Your laptop is likely to soon go the way of 5.25-in. floppy disks, made obsolete by smaller, more useful technology: the smart phone.
Based on current trends for low-power chips used in devices like cell phones and iPods, we're likely to see eight times the CPU power in handheld devices by 2010 that we have today, computer architecture enthusiast Adrian Cockcroft told the Usenix '08 technical conference Wednesday afternoon.
"I wouldn't need a laptop if I had that kind of performance," said Cockcroft, formerly a distinguished engineer at Sun Microsystems who now works for Netflix and is a member of the Homebrew Mobile Club that designs open-source mobile phones.
Instead, Cockcroft envisions an always-on device that can connect wirelessly (and seamlessly) to your car while you're driving, a desktop monitor and keyboard when you're working, and other devices such as a projection system at meetings or a 3-D portable display, no matter where you are.
Such powerful handhelds could power what he called Computer-Assisted Telepathy -- permanent connections to alternate "worlds" such as Second Life -- as well as "lifesharing," where people could be permanently connected to a network of friends. Teens are already texting, Twittering and social networking in an effort to constantly communicate with as little impediment as possible, he noted; "lifesharing" would be a logical next step. For older users less interested in frictionless communication, such a powerful, constantly-on device connected to a next-generation display device could perform tasks such as remind you of the name of someone you see at a party.
The progress behind such advances isn't the overall boost in processing capabilities seen under Moore's Law (doubling the density of transistors on a chip every two years), Cockcroft said, but the increasing robustness of low-power chips and devices that use them. In other words: handhelds are advancing faster than laptops. For example, laptop memory capacity typically doubles every two years, while pocket devices are seeing such doubling annually.
By the end of this year, smart phones will likely have double the CPU power and RAM of current state-of-the-art offerings like the iPhone, Cockcroft predicted. Next year, 1Mbit/sec 3G networking will start being replaced by 20Mbit/sec speeds, and users could see 100Mbit/sec 4G by 2010. Faster networking speeds also help battery life, he said, since devices need less time for power-intensive sending and receiving data.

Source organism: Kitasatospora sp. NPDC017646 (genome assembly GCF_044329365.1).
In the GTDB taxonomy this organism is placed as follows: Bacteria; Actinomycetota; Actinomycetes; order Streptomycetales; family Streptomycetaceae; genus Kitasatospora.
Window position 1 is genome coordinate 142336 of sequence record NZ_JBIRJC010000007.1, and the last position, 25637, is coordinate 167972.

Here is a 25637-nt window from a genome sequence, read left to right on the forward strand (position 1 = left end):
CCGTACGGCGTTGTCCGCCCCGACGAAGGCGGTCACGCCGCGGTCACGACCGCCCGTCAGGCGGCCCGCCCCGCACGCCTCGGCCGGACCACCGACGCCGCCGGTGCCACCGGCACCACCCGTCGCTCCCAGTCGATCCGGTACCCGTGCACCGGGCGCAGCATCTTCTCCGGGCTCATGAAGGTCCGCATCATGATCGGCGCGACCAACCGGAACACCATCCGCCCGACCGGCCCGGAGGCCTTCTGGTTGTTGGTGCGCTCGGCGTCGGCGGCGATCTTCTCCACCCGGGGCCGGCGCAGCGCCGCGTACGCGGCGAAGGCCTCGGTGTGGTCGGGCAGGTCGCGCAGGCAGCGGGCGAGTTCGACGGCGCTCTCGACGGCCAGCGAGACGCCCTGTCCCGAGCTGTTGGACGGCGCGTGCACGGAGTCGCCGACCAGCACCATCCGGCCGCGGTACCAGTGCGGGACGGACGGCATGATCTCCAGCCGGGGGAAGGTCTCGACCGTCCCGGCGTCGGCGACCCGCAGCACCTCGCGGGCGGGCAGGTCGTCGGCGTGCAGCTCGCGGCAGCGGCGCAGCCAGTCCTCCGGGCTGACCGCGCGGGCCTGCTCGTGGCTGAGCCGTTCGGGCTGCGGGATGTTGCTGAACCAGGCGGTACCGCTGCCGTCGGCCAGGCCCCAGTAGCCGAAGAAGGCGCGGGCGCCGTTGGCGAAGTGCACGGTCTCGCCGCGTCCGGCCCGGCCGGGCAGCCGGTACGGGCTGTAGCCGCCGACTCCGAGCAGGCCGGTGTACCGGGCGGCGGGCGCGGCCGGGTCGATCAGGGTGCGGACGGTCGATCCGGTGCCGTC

In addition, wireless USB offering 480Mbit/sec in a small area is "perfect for phones," allowing easy wireless multimedia transfers.
These increased capabilities will affect data centers as well, he said. "Whatever is hot in the consumer market," Cockcroft noted, "we figure out how to use it in the enterprise."
When PC servers replaced some Unix machines, he said, skeptics complained that the new machines were toys without industrial-strength IO and with more management challenges. However, lower cost eventually led the smaller systems to replace larger ones where it made sense.
Cockcroft expects the same to occur with what he calls millicomputing -- clustering extremely low-power chips on a board instead of a more conventional architecture that uses a few processors consuming more power and generating more heat. A theoretical design he outlined would place 120 "millimodules" in the same space as a standard enterprise motherboard.
There would be a 256MB RAM limit for applications in such an architecture, so clearly such systems couldn't completely replace other systems in the enterprise, he acknowledged. However, considering that the cost of powering a server over several years can exceed the cost of the hardware itself, he argued, it makes sense to offload tasks to lower power systems when possible.
This story, "Soon: A Laptop in Your Pocket?" was originally published by Computerworld.